Police have charged an Ottawa man in connection with a hit-and-run collision involving five cyclists in the city’s west end Sunday morning.

Sommit Luangpakham, 45, faces five counts of failure to stop at the scene of an accident causing bodily harm. He appeared in court yesterday.

Police said more charges are pending on the completion of the investigation.

“The cause of the collision is still under investigation,” said Ottawa police Const. Al Boucher.

“It takes a while before officers can accurately determine what occurred. They have to look at things like speed, fatigue, alcohol and determine his whereabouts prior to the collision.”

Five cyclists suffered serious to life-threatening injuries after a vehicle struck them on March Road at 7:50 a.m. The vehicle left the scene of the collision, but a driver later turned himself in, police said.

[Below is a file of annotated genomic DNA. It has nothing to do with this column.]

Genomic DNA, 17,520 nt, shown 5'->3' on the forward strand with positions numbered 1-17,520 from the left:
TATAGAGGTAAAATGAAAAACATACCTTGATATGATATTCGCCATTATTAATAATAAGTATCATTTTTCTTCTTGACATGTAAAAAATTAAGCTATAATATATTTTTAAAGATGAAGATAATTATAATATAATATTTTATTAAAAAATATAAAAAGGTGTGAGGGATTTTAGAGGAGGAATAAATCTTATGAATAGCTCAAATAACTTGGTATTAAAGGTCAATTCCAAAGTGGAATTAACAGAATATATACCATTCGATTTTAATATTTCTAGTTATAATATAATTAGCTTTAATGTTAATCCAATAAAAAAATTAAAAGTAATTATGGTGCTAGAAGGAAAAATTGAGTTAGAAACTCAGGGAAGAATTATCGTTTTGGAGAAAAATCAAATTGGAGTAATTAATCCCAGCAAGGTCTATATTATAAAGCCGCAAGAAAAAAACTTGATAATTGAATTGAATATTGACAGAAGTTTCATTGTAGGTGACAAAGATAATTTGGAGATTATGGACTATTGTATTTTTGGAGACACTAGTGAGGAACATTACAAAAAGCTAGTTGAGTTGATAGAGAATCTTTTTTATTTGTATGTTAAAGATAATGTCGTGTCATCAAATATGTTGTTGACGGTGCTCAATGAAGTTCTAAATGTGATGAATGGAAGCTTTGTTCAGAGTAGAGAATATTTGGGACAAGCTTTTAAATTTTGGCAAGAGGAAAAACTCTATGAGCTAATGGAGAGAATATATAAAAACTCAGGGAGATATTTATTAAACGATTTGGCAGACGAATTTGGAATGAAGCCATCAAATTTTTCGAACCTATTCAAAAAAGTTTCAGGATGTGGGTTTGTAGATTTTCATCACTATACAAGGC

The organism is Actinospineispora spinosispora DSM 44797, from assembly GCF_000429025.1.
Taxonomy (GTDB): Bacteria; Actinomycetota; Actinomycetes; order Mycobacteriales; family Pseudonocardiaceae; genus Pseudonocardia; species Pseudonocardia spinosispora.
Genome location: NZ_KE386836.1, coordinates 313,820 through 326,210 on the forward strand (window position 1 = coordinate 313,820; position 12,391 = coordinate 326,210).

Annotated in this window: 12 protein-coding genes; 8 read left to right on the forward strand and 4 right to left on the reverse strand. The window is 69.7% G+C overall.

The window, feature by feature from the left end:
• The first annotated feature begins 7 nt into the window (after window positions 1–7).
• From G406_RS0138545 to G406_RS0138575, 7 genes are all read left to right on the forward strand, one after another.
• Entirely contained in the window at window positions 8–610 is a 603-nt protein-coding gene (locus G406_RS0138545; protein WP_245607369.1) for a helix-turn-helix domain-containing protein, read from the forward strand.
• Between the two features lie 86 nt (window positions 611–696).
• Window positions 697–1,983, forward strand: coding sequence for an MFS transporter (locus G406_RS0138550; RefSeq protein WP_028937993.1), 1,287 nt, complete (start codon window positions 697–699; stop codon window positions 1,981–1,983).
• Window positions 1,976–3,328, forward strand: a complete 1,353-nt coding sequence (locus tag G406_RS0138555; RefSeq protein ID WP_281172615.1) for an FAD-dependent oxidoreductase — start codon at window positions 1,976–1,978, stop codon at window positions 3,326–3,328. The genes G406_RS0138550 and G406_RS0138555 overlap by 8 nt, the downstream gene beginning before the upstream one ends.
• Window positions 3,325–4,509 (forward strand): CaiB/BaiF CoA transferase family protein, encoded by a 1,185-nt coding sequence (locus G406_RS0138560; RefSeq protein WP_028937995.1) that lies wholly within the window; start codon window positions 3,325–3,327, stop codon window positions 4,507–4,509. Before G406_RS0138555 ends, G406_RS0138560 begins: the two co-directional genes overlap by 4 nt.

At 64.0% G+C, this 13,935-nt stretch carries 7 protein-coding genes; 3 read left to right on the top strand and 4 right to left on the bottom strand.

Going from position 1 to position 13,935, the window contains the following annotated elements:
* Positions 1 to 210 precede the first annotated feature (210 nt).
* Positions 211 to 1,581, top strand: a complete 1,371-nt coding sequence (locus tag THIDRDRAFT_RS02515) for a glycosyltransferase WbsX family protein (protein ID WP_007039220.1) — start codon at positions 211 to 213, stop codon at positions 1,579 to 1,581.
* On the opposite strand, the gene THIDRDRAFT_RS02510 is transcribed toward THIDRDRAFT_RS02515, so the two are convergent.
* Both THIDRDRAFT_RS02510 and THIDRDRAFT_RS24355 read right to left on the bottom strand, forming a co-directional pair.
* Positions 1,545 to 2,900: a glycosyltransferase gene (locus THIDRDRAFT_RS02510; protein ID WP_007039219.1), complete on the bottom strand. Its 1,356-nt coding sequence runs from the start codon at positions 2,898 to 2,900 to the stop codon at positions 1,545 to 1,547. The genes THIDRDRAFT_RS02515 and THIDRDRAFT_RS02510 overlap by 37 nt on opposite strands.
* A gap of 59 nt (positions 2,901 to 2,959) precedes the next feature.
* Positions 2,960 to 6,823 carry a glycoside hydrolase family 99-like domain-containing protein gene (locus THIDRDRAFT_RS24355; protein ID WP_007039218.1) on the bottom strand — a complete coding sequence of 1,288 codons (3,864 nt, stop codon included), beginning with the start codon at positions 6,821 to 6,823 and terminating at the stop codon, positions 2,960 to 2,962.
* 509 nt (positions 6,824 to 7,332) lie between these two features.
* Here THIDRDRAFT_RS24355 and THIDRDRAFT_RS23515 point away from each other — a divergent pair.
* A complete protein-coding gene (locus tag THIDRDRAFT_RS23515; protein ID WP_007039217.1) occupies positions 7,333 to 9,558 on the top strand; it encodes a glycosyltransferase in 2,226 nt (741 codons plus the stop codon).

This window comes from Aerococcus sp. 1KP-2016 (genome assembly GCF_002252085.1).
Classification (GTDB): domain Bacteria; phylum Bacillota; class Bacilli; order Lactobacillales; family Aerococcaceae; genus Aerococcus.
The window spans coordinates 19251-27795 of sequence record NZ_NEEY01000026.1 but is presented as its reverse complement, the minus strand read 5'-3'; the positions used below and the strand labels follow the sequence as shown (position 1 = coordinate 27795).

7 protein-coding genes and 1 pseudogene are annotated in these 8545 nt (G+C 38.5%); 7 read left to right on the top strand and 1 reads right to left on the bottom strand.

The victims included a man in his late 30s who suffered a closed-head injury and significant brain injuries; a 27-year-old woman, a 36-year-old man, a 39-year-old man and a 45-year-old woman.

Boucher said yesterday one victim remains in critical condition, while the others are in serious condition.

While Ottawa drivers are “generally pretty good” at sharing the road with cyclists and the city is pretty bike-friendly, “there are always things that could be done,” said Citizens for Safe Cycling past president Charles Akben-Marchand.

“There are places where there is no safe place to ride between one area and another,” he said. “We call these missing links in the cycling network.”

Robert Norris, who lives near the area where the collision occurred, said the speed limit along March Road should to be reduced from 80 to 60 km/h.

“There needs to be more of a culture of safety when it comes to cycling in general,” said Akben-Marchand.

But there are always exceptional cases, he said.

“It was broad daylight, five experienced cyclists and there was a bike lane,” he said. “We don’t know what happened in this incident.”

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